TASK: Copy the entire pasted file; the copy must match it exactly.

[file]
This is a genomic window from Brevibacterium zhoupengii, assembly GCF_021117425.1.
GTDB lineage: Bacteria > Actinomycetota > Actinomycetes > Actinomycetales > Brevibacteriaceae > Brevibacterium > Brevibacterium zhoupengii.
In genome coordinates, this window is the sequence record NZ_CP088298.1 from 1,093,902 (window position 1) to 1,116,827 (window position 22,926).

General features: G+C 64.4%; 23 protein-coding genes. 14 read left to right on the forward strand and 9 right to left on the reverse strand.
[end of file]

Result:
This is a genomic window from Brevibacterium zhoupengii, assembly GCF_021117425.1.
GTDB lineage: Bacteria > Actinomycetota > Actinomycetes > Actinomycetales > Brevibacteriaceae > Brevibacterium > Brevibacterium zhoupengii.
In genome coordinates, this window is the sequence record NZ_CP088298.1 from 1,093,902 (window position 1) to 1,116,827 (window position 22,926).

General features: G+C 64.4%; 23 protein-coding genes. 14 read left to right on the forward strand and 9 right to left on the reverse strand.